Second, I have never seen anyone speak to the Board who was “playing to the camera”. People get up, say what they have to say and sit down. I would appreciate an example or two from you of when you observed that someone was “playing to the camera”, capitalizing on the camera to put on a performance that they otherwise would not make. My experience is that individuals come to address the Board and the fact that their remarks are being televised is purely ancillary.
The method by which Board events is televised is extremely passive and unobtrusive. The camera is small and barely visible, hardly noticeable. We are not talking about the mechanics of a commercial television production in a studio. Whether people stand or sit makes no difference to the camera.
That being the case, if some speakers are shy and do not want to be on television and thus part of the record, then they should exercise their right to address Board members in a personal manner. The public can call Board members, send them emails, stop them on the street or whatever to communicate their concerns. And, you know full well that people do that. To create an unrecorded input session prior to Board gatherings is both unnecessary and superfluous.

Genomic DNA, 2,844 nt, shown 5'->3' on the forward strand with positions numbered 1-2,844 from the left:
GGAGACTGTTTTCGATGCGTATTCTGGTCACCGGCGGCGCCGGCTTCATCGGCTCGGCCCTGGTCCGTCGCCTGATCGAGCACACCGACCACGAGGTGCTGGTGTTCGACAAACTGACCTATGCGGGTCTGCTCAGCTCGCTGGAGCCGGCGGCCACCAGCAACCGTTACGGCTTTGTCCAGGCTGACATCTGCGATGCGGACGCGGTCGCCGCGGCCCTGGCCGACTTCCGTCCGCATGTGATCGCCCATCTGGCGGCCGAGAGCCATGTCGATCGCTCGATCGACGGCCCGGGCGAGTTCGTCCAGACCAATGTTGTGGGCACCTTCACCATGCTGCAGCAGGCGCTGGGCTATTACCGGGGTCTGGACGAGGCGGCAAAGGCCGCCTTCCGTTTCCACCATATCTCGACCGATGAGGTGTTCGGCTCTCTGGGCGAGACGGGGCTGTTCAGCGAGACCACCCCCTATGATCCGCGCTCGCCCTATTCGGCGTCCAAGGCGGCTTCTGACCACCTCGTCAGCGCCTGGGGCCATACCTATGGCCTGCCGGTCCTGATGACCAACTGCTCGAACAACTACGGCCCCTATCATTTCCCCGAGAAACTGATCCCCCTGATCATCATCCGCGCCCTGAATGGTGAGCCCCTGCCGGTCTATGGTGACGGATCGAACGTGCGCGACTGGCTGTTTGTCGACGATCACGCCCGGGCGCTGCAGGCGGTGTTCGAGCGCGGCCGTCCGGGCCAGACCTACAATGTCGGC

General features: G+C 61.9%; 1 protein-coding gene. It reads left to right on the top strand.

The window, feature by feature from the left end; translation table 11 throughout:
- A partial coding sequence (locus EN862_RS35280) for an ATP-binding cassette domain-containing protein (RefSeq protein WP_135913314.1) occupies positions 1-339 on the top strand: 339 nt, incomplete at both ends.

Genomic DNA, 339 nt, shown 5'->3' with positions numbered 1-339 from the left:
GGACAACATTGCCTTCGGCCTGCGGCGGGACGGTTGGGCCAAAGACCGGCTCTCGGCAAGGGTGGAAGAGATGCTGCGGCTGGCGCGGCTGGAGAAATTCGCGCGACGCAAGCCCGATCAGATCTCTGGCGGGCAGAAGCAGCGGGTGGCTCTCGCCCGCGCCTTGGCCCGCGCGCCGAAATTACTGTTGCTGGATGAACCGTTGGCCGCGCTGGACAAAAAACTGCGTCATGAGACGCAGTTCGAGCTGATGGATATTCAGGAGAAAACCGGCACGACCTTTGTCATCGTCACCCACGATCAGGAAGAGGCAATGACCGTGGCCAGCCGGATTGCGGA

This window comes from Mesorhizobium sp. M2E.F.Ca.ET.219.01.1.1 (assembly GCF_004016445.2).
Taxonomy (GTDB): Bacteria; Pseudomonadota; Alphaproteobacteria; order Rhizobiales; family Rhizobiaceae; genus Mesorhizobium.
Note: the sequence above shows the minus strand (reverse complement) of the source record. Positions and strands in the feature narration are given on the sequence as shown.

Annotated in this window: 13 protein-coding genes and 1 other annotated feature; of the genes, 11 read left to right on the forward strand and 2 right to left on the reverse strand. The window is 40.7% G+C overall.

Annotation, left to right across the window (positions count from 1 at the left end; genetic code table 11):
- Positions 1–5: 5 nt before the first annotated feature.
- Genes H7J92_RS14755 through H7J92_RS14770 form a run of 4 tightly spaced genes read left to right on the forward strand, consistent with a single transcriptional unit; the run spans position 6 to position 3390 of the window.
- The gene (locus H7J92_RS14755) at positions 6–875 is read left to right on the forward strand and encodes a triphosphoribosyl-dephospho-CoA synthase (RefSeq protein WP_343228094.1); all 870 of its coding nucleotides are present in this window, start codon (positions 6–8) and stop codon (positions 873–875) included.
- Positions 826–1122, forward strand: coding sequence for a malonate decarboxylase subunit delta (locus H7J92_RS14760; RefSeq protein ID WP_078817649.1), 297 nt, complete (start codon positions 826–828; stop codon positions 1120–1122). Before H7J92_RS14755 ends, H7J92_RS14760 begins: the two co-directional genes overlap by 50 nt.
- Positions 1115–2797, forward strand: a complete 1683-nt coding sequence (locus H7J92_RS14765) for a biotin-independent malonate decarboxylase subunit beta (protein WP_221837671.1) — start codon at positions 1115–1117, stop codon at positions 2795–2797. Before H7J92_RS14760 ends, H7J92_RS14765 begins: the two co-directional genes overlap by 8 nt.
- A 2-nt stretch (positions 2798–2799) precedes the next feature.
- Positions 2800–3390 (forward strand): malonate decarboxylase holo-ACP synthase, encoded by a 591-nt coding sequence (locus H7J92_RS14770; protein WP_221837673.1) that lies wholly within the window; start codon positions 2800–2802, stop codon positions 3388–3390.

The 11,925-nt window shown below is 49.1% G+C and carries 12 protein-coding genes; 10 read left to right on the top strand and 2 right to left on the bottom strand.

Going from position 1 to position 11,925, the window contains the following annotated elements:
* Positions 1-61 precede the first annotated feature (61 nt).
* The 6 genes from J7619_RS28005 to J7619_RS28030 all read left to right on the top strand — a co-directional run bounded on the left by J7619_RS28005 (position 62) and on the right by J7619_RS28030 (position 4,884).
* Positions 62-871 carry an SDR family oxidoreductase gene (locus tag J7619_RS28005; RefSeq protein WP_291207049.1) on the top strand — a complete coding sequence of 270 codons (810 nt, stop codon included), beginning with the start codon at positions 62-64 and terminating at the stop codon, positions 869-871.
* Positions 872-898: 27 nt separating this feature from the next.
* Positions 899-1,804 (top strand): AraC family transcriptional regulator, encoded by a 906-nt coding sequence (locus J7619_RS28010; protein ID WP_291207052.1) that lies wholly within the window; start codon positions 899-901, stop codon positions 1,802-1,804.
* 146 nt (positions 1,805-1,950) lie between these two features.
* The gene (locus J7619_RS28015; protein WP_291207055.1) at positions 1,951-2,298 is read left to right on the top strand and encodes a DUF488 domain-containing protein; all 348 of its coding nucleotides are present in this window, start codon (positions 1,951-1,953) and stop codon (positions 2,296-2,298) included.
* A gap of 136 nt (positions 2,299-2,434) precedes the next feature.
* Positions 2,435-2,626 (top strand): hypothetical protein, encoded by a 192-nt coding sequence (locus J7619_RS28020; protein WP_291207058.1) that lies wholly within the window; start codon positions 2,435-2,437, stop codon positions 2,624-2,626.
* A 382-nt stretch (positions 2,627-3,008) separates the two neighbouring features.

It is imperative that the Board comply with state law after October 1, 2013 regarding public input. My understanding is that the superintendent was fully briefed by legal counsel regarding the changes. That the superintendent supposedly failed to inform you is something that you need to address with him, not complain that counsel did not do its job. I assume that you and the superintendent speak regularly.
In the meantime, I hope that you drop your scheme for unrecorded public input and proceed with reshaping public input at your meetings and workshops in a manner that complies with both the spirit and intent of the law. We do not need second class, unrecorded, segregated public input.
Dr. Larry Murray
Fiscal Watchdog and Citizen Advocate
I replied to All:
Somebody please tell me this is a joke. Just joking. It sounds so typical, it probably isn’t a joke.
Speak for yourself, Larry.
What’s the point in taking the time to go to what is usually a seriously boring school board meeting to speak for 3 minutes on something, if the public does not have a chance to hear what I say? What’s the point in even having citizen comments, if the public is not able to watch and hear them?